Philadelphia Flyers: A Detailed Look into Ron Hextall’s Plan

Feb 29, 2016; Philadelphia, PA, USA; Philadelphia Flyers former defensemen Jimmy Watson (left) poses with Flyers general manager Ron Hextall and president Paul Hextall during induction into the Flyers Hall of Fame prior to game against the Calgary Flames at Wells Fargo Center. Mandatory Credit: Eric Hartline-USA TODAY Sports
Feb 29, 2016; Philadelphia, PA, USA; Philadelphia Flyers former defensemen Jimmy Watson (left) poses with Flyers general manager Ron Hextall and president Paul Hextall during induction into the Flyers Hall of Fame prior to game against the Calgary Flames at Wells Fargo Center. Mandatory Credit: Eric Hartline-USA TODAY Sports /

We welcome this guest written piece by Paul Caracciolo going over Ron Hextall‘s plan for the Philadelphia Flyers.

Ron Hextall has been praised for how he’s managed the Philadelphia Flyers since he took over as General Manager approximately two years ago. Whether it’s been with mid-season trades, draft day decisions or offseason signings, he has been building the Flyers from the ground up with his sights set on a young and talented team for the future.

There haven’t been many complaints about what the Flyers are doing in their youth movement. Drafting players like Travis Sanheim, Ivan Provorov, Travis Konecny and Nicolas Aube-Kubel, Samuel Morin and Robert Hagg has built a solid future blue line along with future goal scorers for the Philadelphia Flyers. A lot of those prospects are considered NHL ready. The gray area is why Hextall has chosen to keep these bright young players with their respected amateur teams instead of giving them a shot in the NHL.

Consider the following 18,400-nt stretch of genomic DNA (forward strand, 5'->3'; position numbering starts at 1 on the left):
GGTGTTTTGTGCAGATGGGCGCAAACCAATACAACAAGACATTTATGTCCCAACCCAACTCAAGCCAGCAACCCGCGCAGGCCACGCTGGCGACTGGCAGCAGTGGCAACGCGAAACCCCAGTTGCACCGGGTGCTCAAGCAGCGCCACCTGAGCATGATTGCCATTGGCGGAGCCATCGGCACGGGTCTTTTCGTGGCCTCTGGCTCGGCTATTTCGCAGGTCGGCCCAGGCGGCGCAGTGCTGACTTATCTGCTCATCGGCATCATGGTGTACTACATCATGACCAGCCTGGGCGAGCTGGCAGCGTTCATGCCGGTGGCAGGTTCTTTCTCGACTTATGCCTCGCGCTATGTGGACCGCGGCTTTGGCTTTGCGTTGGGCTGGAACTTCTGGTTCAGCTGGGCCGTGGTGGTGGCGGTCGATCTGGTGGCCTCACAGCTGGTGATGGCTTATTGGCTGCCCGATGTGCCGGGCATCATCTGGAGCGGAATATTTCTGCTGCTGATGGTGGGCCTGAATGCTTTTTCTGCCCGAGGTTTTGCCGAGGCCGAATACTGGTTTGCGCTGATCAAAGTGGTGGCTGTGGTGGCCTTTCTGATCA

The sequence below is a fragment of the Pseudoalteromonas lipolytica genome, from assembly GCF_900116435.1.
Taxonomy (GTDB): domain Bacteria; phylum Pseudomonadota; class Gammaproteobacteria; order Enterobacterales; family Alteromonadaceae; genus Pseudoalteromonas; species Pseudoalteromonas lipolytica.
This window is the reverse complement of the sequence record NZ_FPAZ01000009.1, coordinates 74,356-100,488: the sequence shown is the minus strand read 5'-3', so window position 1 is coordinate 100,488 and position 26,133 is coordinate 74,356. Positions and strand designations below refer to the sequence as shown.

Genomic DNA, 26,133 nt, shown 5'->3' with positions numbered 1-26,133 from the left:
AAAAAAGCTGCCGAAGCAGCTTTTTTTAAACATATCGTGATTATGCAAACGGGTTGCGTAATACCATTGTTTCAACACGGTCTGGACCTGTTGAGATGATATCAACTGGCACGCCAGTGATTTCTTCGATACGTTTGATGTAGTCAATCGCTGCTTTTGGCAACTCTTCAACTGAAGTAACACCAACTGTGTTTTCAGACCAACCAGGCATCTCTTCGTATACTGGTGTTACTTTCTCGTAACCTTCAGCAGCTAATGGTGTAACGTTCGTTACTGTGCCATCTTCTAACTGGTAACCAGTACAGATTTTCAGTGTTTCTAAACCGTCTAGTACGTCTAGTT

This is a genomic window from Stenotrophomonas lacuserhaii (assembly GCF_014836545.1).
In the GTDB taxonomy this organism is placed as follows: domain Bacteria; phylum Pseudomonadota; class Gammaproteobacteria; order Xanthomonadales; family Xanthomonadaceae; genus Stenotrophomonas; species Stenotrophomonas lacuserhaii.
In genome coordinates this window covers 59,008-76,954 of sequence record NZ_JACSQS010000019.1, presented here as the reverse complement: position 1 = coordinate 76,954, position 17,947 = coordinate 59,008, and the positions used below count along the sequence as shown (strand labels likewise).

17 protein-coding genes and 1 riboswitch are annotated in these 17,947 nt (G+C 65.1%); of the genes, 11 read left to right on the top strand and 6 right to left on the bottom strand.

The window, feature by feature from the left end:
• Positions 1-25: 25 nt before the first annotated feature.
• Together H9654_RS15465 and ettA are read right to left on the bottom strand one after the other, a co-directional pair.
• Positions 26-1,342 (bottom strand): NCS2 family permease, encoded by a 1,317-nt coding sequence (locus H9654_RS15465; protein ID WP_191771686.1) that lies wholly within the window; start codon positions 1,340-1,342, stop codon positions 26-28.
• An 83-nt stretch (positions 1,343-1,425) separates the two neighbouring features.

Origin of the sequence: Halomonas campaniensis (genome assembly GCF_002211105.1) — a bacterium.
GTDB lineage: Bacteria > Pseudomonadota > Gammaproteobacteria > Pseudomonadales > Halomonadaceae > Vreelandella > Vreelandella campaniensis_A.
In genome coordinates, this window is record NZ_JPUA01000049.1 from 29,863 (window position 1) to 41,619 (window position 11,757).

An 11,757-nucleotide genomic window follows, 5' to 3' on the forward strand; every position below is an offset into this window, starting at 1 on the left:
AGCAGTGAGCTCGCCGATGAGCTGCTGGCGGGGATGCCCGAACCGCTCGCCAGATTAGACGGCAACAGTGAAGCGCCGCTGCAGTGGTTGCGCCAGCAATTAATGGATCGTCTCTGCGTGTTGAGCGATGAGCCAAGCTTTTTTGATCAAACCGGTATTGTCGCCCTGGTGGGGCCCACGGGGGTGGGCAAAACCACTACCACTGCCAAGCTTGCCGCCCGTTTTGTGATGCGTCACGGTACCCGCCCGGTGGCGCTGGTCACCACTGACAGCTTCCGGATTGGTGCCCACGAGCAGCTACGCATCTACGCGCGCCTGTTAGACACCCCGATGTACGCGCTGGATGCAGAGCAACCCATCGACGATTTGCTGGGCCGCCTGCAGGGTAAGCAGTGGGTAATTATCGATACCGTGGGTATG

Many people around the league have tried to explain the Flyers not calling up their prospects by accusing them of tanking (losing on purpose to receive a higher draft pick). Hextall has denied tanking and rightfully so.

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This is a Philadelphia Flyers team that made clinched the playoffs last season, which shows they’re not interested in losing for more talent through the draft, they still want to win while also rebuilding. This still presents the question of why aren’t these prospects, who could make an immediate impact, playing at the NHL level? The answer isn’t simple mainly because it’s tucked away in the future.

It’s no secret the NHL is looking to expand. Last summer, the NHL started accepting applications for new franchises. Two ownership groups submitted applications, one in Las Vegas and one in Quebec City. The NHL only awarded a team to Las Vegas and the team is set to join the league at the start of the 2017-18 season. The expansion not only brings a new team to the league, it also brings an expansion draft.

"“What I would say generally about them is that they are very similar to the expansion draft rules that we had previously, except it is designed and intended to create a somewhat deeper draft so the expansion club can be more competitive early on,” NHL deputy commissioner Bill Daly said.“But in a one-team expansion, the most a team can lose is one player per team. In a two-team expansion, they can lose two players per team, and if we don’t expand, they don’t lose any players.”"

These are some of the rules from the NHL’s last expansion draft.

  • Teams will have two options in who they protect: either they safeguard seven forwards, three defensemen, and one goalie; or they protect eight skaters (whether they’re defensemen or forwards) and one goalie.